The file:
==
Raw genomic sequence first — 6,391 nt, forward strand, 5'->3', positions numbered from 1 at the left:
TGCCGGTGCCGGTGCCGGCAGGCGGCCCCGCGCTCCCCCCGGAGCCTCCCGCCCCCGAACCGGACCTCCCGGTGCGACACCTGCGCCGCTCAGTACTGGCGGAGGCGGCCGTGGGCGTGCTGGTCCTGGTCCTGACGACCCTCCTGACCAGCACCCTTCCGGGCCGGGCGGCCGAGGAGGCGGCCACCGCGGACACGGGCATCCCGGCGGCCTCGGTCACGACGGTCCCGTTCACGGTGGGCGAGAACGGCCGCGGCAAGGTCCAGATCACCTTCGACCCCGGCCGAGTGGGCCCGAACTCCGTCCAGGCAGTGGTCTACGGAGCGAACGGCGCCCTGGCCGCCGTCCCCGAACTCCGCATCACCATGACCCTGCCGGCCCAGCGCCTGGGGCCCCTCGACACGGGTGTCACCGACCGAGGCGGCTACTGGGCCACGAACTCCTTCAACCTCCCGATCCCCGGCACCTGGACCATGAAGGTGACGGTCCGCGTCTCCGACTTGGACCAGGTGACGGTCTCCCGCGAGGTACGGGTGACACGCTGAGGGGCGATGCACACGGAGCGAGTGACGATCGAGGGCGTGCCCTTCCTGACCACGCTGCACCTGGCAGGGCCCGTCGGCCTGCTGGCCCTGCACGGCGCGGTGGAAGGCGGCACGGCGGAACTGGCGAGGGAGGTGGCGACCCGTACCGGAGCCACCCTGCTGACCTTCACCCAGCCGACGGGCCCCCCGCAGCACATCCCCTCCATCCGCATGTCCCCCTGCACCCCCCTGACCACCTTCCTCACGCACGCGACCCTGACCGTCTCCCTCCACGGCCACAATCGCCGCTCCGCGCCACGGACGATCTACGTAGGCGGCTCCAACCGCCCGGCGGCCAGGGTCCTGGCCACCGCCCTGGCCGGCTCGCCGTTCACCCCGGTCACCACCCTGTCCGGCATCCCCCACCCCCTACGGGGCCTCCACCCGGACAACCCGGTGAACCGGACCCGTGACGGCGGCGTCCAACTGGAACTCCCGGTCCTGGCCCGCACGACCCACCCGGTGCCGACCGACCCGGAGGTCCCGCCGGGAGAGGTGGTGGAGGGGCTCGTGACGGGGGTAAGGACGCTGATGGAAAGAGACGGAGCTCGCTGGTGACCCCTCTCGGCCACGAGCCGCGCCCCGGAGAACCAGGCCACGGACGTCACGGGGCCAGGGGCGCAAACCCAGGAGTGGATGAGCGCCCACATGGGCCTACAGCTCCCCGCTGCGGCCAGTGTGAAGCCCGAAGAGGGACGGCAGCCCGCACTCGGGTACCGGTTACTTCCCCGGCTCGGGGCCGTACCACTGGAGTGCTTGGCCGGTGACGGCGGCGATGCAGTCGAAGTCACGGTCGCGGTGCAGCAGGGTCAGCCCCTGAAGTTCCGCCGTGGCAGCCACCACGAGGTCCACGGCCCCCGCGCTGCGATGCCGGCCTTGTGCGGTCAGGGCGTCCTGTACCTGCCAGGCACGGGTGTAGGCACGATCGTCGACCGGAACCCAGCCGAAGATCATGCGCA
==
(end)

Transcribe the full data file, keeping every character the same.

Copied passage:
Raw genomic sequence first — 6,391 nt, forward strand, 5'->3', positions numbered from 1 at the left:
TGCCGGTGCCGGTGCCGGCAGGCGGCCCCGCGCTCCCCCCGGAGCCTCCCGCCCCCGAACCGGACCTCCCGGTGCGACACCTGCGCCGCTCAGTACTGGCGGAGGCGGCCGTGGGCGTGCTGGTCCTGGTCCTGACGACCCTCCTGACCAGCACCCTTCCGGGCCGGGCGGCCGAGGAGGCGGCCACCGCGGACACGGGCATCCCGGCGGCCTCGGTCACGACGGTCCCGTTCACGGTGGGCGAGAACGGCCGCGGCAAGGTCCAGATCACCTTCGACCCCGGCCGAGTGGGCCCGAACTCCGTCCAGGCAGTGGTCTACGGAGCGAACGGCGCCCTGGCCGCCGTCCCCGAACTCCGCATCACCATGACCCTGCCGGCCCAGCGCCTGGGGCCCCTCGACACGGGTGTCACCGACCGAGGCGGCTACTGGGCCACGAACTCCTTCAACCTCCCGATCCCCGGCACCTGGACCATGAAGGTGACGGTCCGCGTCTCCGACTTGGACCAGGTGACGGTCTCCCGCGAGGTACGGGTGACACGCTGAGGGGCGATGCACACGGAGCGAGTGACGATCGAGGGCGTGCCCTTCCTGACCACGCTGCACCTGGCAGGGCCCGTCGGCCTGCTGGCCCTGCACGGCGCGGTGGAAGGCGGCACGGCGGAACTGGCGAGGGAGGTGGCGACCCGTACCGGAGCCACCCTGCTGACCTTCACCCAGCCGACGGGCCCCCCGCAGCACATCCCCTCCATCCGCATGTCCCCCTGCACCCCCCTGACCACCTTCCTCACGCACGCGACCCTGACCGTCTCCCTCCACGGCCACAATCGCCGCTCCGCGCCACGGACGATCTACGTAGGCGGCTCCAACCGCCCGGCGGCCAGGGTCCTGGCCACCGCCCTGGCCGGCTCGCCGTTCACCCCGGTCACCACCCTGTCCGGCATCCCCCACCCCCTACGGGGCCTCCACCCGGACAACCCGGTGAACCGGACCCGTGACGGCGGCGTCCAACTGGAACTCCCGGTCCTGGCCCGCACGACCCACCCGGTGCCGACCGACCCGGAGGTCCCGCCGGGAGAGGTGGTGGAGGGGCTCGTGACGGGGGTAAGGACGCTGATGGAAAGAGACGGAGCTCGCTGGTGACCCCTCTCGGCCACGAGCCGCGCCCCGGAGAACCAGGCCACGGACGTCACGGGGCCAGGGGCGCAAACCCAGGAGTGGATGAGCGCCCACATGGGCCTACAGCTCCCCGCTGCGGCCAGTGTGAAGCCCGAAGAGGGACGGCAGCCCGCACTCGGGTACCGGTTACTTCCCCGGCTCGGGGCCGTACCACTGGAGTGCTTGGCCGGTGACGGCGGCGATGCAGTCGAAGTCACGGTCGCGGTGCAGCAGGGTCAGCCCCTGAAGTTCCGCCGTGGCAGCCACCACGAGGTCCACGGCCCCCGCGCTGCGATGCCGGCCTTGTGCGGTCAGGGCGTCCTGTACCTGCCAGGCACGGGTGTAGGCACGATCGTCGACCGGAACCCAGCCGAAGATCATGCGCA